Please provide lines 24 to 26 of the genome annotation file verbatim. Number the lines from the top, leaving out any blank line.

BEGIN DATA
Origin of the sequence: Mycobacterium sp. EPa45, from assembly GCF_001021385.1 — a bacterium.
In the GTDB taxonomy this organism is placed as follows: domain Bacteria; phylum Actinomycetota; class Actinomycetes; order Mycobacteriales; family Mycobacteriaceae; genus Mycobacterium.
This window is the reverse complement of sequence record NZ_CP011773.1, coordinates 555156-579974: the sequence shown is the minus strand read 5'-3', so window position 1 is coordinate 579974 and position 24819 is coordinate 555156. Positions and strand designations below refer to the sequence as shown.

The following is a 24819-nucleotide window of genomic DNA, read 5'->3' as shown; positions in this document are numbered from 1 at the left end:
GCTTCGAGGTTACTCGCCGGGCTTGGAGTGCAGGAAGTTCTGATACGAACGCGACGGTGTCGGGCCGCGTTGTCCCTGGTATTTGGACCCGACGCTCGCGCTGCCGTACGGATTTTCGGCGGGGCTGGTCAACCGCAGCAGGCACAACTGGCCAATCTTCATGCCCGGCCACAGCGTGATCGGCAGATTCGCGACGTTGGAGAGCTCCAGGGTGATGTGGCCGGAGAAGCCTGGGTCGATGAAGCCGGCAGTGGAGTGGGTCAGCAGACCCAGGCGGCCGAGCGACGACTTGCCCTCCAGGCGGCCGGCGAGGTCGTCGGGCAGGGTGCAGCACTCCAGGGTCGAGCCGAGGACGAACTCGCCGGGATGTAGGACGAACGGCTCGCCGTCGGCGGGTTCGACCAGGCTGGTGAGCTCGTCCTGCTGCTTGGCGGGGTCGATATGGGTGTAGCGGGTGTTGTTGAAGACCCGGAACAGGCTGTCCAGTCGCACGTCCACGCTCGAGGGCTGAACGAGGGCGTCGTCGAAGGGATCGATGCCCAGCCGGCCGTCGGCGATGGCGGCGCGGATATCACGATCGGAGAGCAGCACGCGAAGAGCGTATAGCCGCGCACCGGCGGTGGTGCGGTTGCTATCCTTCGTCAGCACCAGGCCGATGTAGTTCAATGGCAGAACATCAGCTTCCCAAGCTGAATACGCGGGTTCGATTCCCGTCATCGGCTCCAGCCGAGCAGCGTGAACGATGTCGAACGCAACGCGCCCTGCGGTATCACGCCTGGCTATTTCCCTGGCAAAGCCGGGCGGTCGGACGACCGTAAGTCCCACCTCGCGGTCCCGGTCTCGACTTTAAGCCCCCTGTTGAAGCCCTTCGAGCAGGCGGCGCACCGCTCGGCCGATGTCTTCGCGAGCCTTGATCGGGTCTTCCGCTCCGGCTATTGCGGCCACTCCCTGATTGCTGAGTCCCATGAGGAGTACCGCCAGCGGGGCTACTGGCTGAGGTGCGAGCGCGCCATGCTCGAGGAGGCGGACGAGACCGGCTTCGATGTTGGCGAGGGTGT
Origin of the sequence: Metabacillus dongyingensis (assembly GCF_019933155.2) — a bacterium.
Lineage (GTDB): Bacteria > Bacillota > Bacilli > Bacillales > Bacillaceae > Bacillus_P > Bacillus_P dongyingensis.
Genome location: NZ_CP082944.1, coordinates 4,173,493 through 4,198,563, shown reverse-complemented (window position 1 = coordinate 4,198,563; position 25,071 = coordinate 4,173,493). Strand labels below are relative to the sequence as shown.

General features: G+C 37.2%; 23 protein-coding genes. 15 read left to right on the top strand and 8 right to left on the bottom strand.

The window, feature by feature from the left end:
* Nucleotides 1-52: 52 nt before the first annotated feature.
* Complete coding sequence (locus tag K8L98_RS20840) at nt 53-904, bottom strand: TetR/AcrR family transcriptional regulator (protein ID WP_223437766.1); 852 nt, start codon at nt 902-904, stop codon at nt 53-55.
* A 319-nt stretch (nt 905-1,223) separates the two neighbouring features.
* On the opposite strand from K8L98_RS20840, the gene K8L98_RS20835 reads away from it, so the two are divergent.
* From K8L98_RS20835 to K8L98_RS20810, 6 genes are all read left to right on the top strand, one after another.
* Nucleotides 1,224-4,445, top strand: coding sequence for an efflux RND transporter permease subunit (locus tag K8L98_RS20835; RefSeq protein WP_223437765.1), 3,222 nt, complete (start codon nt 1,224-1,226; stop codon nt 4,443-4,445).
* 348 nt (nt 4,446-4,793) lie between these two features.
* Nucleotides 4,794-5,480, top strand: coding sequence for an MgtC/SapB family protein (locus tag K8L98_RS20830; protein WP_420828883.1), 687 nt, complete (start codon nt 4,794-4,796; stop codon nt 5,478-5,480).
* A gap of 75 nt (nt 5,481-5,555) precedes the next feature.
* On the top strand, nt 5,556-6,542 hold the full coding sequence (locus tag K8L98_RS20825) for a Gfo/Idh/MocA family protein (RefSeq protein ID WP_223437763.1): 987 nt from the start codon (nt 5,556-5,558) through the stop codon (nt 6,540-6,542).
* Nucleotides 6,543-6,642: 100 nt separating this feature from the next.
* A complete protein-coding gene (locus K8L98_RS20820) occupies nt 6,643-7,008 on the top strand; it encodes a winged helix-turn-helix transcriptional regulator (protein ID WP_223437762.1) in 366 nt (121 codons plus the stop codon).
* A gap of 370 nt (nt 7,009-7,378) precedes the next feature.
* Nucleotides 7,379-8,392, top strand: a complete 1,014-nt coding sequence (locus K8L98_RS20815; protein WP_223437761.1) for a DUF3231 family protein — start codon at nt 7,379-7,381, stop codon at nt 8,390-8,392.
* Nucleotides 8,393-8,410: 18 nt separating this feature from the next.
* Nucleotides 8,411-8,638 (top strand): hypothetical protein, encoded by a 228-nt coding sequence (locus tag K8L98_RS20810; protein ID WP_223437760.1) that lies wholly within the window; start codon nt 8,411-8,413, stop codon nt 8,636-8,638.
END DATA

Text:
* Nucleotides 7,379-8,392, top strand: a complete 1,014-nt coding sequence (locus K8L98_RS20815; protein WP_223437761.1) for a DUF3231 family protein — start codon at nt 7,379-7,381, stop codon at nt 8,390-8,392.
* Nucleotides 8,393-8,410: 18 nt separating this feature from the next.
* Nucleotides 8,411-8,638 (top strand): hypothetical protein, encoded by a 228-nt coding sequence (locus tag K8L98_RS20810; protein ID WP_223437760.1) that lies wholly within the window; start codon nt 8,411-8,413, stop codon nt 8,636-8,638.